After around 1915, the Reading Company began to replace its wood-bodied cars with all-steel heavyweight passenger equipment. In this period card we see the plush interior of one of the new dining cars that were possibly built by the famous railroad car and shipbuilding company of Harlan & Hollingsworth; in 1904 the firm was bought by Bethlehem Steel that continued to construct railroad cars up to 1940. Note the glass water decanters on each table.


Although the Reading Company did not operate long-distance passenger trains, the road did run some regional name trains such as the famous Crusader from Jersey City, New Jersey, to Philadelphia, the Harrisburg Special and the Queen of the Valley from Jersey City to Harrisburg, Pennsylvania, and the Wall Street from Jersey City to Philadelphia. The Wall Street was a commuter train that sped over the busy tracks between the Reading Terminal in Philadelphia and the Central Railroad of New Jersey's Communipaw Terminal in Jersey City where passengers could board ferries for their destinations in lower Manhattan. In this card, postmarked in 1938, we see the Wall Street at speed whisking commuters below  a signal bridge on the busy line.
                             

The Crusader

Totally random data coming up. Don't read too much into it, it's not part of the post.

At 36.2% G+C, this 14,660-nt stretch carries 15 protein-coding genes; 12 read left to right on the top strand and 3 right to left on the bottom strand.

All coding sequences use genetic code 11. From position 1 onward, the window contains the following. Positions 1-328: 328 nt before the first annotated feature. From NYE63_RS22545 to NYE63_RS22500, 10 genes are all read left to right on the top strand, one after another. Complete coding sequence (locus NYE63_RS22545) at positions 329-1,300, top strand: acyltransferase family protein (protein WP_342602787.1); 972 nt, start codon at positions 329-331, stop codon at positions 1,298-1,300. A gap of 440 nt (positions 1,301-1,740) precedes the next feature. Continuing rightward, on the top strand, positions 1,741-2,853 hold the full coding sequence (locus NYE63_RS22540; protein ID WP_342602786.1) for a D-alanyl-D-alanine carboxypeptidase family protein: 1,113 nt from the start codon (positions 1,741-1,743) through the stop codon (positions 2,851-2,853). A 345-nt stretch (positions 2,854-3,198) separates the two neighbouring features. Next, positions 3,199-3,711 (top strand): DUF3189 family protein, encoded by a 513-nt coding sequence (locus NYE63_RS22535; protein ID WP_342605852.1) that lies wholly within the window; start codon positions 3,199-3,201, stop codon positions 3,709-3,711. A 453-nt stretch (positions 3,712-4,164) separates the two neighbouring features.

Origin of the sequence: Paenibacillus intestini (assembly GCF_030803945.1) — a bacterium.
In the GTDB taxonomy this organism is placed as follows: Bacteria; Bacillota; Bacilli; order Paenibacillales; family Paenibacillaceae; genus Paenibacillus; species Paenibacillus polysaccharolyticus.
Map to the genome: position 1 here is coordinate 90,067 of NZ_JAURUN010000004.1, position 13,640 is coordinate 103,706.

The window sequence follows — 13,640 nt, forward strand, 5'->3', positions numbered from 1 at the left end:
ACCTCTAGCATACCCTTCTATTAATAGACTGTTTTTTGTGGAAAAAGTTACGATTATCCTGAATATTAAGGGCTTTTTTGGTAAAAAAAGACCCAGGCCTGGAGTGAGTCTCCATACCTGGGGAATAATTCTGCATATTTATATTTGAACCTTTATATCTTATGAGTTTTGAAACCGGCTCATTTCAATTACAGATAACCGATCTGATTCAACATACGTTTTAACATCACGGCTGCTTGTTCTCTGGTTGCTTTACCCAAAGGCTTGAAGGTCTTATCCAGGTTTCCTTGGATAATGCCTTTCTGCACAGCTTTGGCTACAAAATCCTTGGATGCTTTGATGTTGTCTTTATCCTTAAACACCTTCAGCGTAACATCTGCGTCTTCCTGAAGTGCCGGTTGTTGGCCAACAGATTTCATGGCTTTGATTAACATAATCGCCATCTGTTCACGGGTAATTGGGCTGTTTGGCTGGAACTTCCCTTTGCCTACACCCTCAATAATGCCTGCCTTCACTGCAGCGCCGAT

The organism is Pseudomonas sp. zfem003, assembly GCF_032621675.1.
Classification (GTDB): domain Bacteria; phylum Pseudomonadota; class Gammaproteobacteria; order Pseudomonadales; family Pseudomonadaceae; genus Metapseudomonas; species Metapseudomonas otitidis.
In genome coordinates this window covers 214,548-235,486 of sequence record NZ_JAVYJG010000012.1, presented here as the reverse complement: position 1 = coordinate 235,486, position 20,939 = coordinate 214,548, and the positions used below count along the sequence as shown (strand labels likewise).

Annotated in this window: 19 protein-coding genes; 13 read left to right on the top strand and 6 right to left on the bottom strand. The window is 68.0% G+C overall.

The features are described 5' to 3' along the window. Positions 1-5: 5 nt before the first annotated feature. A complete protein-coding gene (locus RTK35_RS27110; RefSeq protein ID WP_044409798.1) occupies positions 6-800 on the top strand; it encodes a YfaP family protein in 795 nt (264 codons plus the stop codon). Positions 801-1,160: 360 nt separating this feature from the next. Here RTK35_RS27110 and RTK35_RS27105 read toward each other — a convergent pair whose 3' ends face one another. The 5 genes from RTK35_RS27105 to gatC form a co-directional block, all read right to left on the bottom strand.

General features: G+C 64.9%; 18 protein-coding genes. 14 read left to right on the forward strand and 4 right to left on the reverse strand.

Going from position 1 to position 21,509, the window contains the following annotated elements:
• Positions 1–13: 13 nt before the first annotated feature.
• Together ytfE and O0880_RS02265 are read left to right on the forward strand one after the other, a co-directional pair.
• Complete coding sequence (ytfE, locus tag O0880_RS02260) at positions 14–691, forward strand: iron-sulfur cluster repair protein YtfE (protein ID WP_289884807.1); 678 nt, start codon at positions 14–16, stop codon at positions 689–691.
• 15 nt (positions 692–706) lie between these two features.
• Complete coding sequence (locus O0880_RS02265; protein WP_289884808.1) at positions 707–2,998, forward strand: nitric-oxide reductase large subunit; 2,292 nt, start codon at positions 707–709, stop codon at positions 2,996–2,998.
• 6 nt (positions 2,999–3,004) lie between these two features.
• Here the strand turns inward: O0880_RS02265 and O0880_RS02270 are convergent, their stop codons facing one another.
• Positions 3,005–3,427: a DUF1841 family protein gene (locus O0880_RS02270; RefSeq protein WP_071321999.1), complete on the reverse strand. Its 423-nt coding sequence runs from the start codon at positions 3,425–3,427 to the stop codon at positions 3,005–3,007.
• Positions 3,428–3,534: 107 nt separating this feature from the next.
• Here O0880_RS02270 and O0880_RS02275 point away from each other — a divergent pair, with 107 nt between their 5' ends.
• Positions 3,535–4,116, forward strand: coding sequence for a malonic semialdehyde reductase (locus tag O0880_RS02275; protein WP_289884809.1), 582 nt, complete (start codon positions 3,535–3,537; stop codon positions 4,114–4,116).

As the Reading's premier express train between New York and Philadelphia, The Crusader made its first regular run on December 13, 1937. With cars built by the famous streamlined passenger car building firm, the Budd Company of Philadelphia, The Crusader had a consist of two all stainless steel coaches, two observation cars and a tavern-dining car placed between the  coaches. The two observation cars were located at each end of the passenger cars and eliminated the need to turn the entire train to be turned around at the completion of each trip; only the locomotive had to be turned. For motive power, two identical stainless steel-clad Pacific type 4-6-2 wheel arrangement locomotives were used. Each locomotive had a coal tender with stainless steel panels that extended out and hid the rounded end of the observation car providing a seamless appearance as seen in the in the stylized promotional image show below. Image reference courtesy of Wikimedia Commons.


Below is the train's first schedule that included ferry times and the announcement of the new train's naming contest. The winner of the $250.00 grand prize was P.W. Silzer from Plainfield, New Jersey. Image reference courtesy of Wikimedia Commons.




 A Most Disgraceful Death

The Reading Company was forced  into its final bankruptcy in 1971. On April 1, 1976, the it sold the last of its railroad operations to the new federal government-owned Consolidated Railroad Corporation (Conrail), that left it with only real estate including coal properties and fifty two abandoned lines of track. Afterwords, in 1999, most of the Reading lines became part of the Norfolk Southern Railway. In the late 1980s, a Los Angeles attorney, James Cotter, gained control of the Reading Company through his own holding organization, the Craig Corporation. In 1991 Philadelphia's Reading Terminal, the last piece of railroad-related property, was sold off. What ever remained of the once-famous railroad with a history that extended back to 1833 was sadly gone; in 1996 the word Company was dropped and the name Reading was used to form an international chain of cinemas known today as Reading Entertainment.